Call me uninformed, but I’d never stumbled upon public notice of his religious background in any of the coverage about him. As it turns out, some basic research shows that he has a Jewish father. That means he’s a Jew in the eyes of the Reform movement . . . and also makes him eligible to play on Israel’s team in the World Baseball Classic. All of which is good enough for me to count him as a member of the tribe, if he is inclined to identify as one.
Digging deeper, a look at the many charities he supports also shows no sign of much Jewish interest, though he does donate to the Council on American Islamic Relations, more commonly known as CAIR, which began life as a political front for the Hamas terrorist organization.
My point is not to question Steyer’s Jewish bona fides if he should wish to claim them, but to observe that it is possible for a man with Jewish origins to become a leading figure in American society without the Jewish angle ever becoming an issue.
It hardly needs to be said that there really are no barriers to advancement for Jews in virtually any sector of American society, especially finance and politics. A century ago, any Jew of distinction was primarily known for the fact that he or she was Jewish, and yet still famous or accomplished. But in 2018, nobody cares who is Jewish except lunatics dwelling in fever swamps of the extreme left or extreme right.
More to the point: If you were amassing a list of prominent opponents of the NRA, such as the one LaPierre spouted about, it would be impossible to do so without naming many Jews primarily or even solely known for their politics.
To listen to LaPierre’s speech and to only hear Jewish names, rather than liberal anti-gun personalities, is an example of the kind of distorted thinking that does little to combat real antisemitism, yet tells us a lot about those seeking to demonize and delegitimize their right-wing opponents.
Nor is there any evidence, other than his hostility to Jewish liberals who disagree with him about guns, as well as to historic figures like Alinsky and Marx, that LaPierre has any problems with Jews. Equally absurd is the assumption by left-wing writers that CPAC is composed of antisemites. To the contrary, CPAC is a bastion of support for Israel and the Jewish people. Among the loudest cheers U.S. Vice President Mike Pence got during his CPAC speech was his mention of the administration’s recognition of Jerusalem as Israel’s capital.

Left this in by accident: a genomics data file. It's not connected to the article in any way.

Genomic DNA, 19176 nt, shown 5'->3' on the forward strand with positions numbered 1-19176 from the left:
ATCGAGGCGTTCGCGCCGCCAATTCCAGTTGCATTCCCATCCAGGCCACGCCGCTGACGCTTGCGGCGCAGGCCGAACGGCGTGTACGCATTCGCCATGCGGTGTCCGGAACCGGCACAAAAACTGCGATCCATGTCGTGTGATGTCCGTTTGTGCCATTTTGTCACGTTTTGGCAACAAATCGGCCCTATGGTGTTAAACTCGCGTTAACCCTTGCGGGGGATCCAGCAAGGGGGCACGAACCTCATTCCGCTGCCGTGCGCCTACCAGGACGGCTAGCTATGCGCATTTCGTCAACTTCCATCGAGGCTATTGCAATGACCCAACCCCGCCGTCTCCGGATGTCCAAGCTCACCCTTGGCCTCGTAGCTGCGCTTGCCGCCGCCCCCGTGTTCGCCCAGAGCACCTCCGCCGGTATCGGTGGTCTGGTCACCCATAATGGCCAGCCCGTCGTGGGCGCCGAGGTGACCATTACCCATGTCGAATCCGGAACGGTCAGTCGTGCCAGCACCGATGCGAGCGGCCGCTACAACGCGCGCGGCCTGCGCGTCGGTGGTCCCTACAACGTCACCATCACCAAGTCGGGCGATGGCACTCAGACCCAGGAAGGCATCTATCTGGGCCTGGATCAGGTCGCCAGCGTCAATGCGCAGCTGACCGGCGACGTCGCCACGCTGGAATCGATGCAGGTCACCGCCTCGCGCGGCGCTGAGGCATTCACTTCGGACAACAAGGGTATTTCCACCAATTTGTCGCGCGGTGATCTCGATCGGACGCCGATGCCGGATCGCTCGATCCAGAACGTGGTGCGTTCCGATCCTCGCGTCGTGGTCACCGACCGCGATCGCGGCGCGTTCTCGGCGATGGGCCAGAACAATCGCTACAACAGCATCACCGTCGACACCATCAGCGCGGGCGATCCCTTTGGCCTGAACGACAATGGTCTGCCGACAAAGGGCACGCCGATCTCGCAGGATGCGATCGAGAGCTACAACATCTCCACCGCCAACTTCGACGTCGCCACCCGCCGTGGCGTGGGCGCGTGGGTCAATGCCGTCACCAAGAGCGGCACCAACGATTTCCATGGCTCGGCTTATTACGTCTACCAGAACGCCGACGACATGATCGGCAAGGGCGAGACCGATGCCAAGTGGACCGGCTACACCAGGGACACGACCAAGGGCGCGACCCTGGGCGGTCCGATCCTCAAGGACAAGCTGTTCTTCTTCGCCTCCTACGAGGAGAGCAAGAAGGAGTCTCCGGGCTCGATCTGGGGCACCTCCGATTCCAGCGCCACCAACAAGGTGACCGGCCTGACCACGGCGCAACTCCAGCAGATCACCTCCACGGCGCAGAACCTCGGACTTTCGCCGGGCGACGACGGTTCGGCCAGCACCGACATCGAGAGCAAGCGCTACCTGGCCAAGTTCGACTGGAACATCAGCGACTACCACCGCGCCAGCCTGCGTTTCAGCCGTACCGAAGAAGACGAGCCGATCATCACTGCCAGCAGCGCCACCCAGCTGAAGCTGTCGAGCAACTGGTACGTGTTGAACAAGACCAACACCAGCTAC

It ought to be possible to discuss the NRA and its leader — and even to criticize them harshly if you oppose its positions or his tone of speech — without raising false charges about dog-whistling about Jews. But unfortunately, in our bifurcated and dysfunctional political culture, it’s permissible to say anything, no matter how specious, about opponents. In this case, some Jewish leftists think the world only makes sense if, despite all the evidence to the contrary, they can believe that their conservative opponents are also antisemites.
At a time when there is a rising tide of antisemitism rooted in hatred for Israel sweeping over the globe, trying to cast someone like LaPierre as a Jew-hater is more than just inaccurate and defamatory. It undermines the fight against real antisemitism.
Jonathan S. Tobin is editor-in-chief of JNS — the Jewish News Syndicate. Follow him on Twitter at: @jonathans_tobin.